Federal & State Regulatory

The FCC continues its efforts to improve rural call completion, teeing up a draft Fourth Report and Order (“Order”) that would adopt new service quality standards for intermediate providers (i.e. entities that carry, but do not originate or terminate calls) for consideration at its March 15, 2019 Open Meeting. The Order, which would further implement the Rural Call Quality and Reliability Act of 2017 (“RCC Act”), proposes intermediate provider service quality standards and related enforcement procedures, and sunsets existing call data recording and retention rules for covered providers. The Order also would deny two pending Petitions for Reconsideration of previous rural call completion orders. Although the proposed service quality standards would not take effect until the later of six months after the Order is released or 30 days after it is published in the Federal Register, intermediate providers will want to begin familiarizing themselves with the proposed new rules now in light of the significant potential enforcement penalties for noncompliance.

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Following on its 2017 Notice of Inquiry and proposals by several entities going back at least five years, the FCC is poised to consider establishment of a wireless broadband service in the 900 MHz band (896-901/935-940 MHz), a major change from its historical use for narrowband private land mobile radio. At its March 15 Open Meeting, the FCC will consider a draft Notice of Proposed Rulemaking (“NPRM”) that would propose to allot 60% of the spectrum for wireless broadband licensees’ use, subject to commercial mobile rules, while preserving the remainder for continued narrowband operations . The comments on the NPRM, assuming it is adopted, will follow publication in the Federal Register, but the length of the comment periods is not set out in the draft.

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Spectrum issues will once again take center stage at the FCC’s next open meeting scheduled for March 15, 2019. In a jam-packed agenda, the FCC plans to create a new category of experimental licenses for operations in spectrum above 95 GHz and potentially make more than 21 gigahertz available for unlicensed use in these so-called “spectrum horizons.” The agency also anticipates launching a rulemaking to permit broadband operations in a portion of the 900 MHz band that currently is used for two-way radio operations. In addition, the FCC expects to seek input on improving spectrum partitioning, disaggregation, and leasing arrangements. These spectrum proposals follow similar FCC actions designed to improve access to mid- and high-band frequencies, and could jump-start a new wave of innovation in next-generation, short-range technologies. Rounding out the major actions on the March agenda, the FCC plans to propose new wireless E911 location accuracy requirements and adopt service quality standards for intermediate service providers to improve rural call completion. If adopted, these proposals would impose significant obligations on carriers of all sizes and could potentially lead to serious fines in the event of noncompliance.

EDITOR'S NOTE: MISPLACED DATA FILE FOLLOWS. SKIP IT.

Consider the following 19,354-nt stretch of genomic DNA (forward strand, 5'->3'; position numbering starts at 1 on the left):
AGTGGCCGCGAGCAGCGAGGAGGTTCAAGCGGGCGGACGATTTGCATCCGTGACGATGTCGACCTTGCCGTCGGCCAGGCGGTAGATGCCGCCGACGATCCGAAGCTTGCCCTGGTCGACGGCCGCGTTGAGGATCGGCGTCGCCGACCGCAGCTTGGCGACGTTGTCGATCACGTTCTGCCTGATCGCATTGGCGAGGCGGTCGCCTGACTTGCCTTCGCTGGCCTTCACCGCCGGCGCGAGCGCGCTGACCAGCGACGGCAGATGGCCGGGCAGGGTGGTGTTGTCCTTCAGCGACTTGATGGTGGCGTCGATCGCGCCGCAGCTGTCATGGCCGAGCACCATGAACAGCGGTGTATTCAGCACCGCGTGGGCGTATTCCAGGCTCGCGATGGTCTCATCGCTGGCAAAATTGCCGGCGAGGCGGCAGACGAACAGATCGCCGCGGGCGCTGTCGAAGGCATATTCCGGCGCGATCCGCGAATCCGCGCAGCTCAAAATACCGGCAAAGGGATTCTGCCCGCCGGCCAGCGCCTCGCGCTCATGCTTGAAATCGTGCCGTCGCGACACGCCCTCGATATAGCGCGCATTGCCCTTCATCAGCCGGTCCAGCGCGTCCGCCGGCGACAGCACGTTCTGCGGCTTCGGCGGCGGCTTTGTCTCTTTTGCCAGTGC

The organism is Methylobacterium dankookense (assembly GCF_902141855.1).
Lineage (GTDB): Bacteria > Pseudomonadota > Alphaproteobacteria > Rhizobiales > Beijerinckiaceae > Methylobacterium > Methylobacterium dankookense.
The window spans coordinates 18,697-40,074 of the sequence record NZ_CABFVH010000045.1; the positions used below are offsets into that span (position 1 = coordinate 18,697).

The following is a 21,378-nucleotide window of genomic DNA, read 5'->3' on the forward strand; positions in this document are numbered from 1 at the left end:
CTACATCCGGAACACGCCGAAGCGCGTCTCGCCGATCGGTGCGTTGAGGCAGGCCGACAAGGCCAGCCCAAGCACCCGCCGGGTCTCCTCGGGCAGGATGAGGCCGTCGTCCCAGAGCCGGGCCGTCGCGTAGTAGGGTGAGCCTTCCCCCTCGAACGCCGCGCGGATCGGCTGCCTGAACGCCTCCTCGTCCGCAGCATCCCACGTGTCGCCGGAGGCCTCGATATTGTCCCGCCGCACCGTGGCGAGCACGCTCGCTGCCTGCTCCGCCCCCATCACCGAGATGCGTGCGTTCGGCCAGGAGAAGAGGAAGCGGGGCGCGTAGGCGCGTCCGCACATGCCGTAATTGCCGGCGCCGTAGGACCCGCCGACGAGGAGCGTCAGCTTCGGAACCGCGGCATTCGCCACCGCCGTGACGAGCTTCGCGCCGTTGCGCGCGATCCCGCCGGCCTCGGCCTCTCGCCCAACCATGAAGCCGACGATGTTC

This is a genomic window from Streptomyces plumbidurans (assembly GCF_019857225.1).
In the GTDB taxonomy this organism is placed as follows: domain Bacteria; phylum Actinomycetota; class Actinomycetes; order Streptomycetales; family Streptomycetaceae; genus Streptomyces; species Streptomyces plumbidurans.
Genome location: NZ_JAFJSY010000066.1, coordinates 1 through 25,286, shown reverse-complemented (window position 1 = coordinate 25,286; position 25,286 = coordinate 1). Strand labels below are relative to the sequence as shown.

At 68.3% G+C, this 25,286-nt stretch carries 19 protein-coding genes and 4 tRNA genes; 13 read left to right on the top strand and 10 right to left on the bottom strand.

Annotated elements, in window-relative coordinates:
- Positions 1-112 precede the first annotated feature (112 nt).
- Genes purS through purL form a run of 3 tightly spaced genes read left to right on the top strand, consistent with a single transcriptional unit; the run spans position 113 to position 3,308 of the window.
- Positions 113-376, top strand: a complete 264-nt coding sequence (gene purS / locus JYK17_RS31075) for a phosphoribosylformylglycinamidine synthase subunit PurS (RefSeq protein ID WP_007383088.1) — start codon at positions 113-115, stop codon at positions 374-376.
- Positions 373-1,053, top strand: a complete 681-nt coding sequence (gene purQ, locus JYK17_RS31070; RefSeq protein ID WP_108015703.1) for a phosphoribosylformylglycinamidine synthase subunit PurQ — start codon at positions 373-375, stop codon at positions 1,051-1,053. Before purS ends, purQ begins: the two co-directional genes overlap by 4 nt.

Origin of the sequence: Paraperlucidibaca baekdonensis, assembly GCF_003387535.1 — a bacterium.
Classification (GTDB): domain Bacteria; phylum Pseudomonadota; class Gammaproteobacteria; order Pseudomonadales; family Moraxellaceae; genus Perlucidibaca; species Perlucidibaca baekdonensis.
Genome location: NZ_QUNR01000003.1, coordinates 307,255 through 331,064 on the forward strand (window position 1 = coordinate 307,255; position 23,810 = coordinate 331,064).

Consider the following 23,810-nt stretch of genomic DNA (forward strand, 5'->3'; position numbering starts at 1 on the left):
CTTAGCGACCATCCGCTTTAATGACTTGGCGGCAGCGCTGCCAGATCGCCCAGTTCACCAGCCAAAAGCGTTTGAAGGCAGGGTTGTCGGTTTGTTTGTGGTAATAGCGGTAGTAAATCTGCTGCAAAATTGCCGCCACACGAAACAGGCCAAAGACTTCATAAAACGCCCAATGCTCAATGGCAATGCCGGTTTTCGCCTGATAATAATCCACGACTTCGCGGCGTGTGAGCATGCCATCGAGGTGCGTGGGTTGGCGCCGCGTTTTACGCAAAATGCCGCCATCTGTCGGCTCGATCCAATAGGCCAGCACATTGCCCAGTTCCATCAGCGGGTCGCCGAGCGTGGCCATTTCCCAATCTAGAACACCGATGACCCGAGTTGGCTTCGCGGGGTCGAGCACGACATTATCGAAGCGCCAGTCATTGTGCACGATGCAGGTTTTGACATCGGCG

You will find more details on the significant March meeting items after the break:


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At its March 15 Open Meeting, the FCC intends to vote on a Fourth Further Notice of Proposed Rulemaking (“FNPRM”) in its Wireless E911 Location Accuracy Requirements proceeding that would consider adoption of a vertical, or z-axis, location accuracy metric. Currently there is no z-axis metric, despite proposals by the Commission going back to as early as 2014. The FNPRM, if adopted, would propose a z-axis metric of +/- 3 meters relative to the handset for 80 percent of wireless E911 calls, the same metric proposed in a Third Further Notice in the proceeding. The Commission deferred promulgation of a specific metric for lack of sufficient test data in a 2015 order that established benchmarks and timetables for the deployment of z-axis in the top 50 Cellular Market Areas (“CMAs”).

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Back for its 10th year, our most popular webinar offers an in-depth discussion on the federal Universal Service Fund for participants in USF programs and for contributors to the Fund. This webinar will address major developments in the four support funds and discuss the pressures on the USF contribution system in an era of 20% contribution rates. In addition, as usual, we will offer tips and insights into managing audits and investigations in these highly scrutinized programs.

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[Spencer Elg co-wrote this post]

The current and future definition of what qualifies as an automatic telephone dialing system (“ATDS” or “autodialer”) remains a hotly debated and evaluated issue for every company placing calls and texts, or designing dialer technology, as well as the litigants and jurists already mired in litigation under the Telephone Consumer Protection Act (“TCPA”). Last year, the D.C. Circuit struck down the FCC’s ATDS definition in ACA International v. FCC, Case No. 15-1211 (D.C. Cir. 2018). Courts since have diverged in approaches on interpreting the ATDS term.  See, e.g., prior discussions of Marks and Dominguez. All eyes thus remain fixed on the FCC for clarification.

In this post, we revisit the relevant details of the Court’s decision in ACA International, and prior statements of FCC Chairman Ajit Pai concerning the ATDS definition to assess how history may be a guide to how the FCC approaches this issue.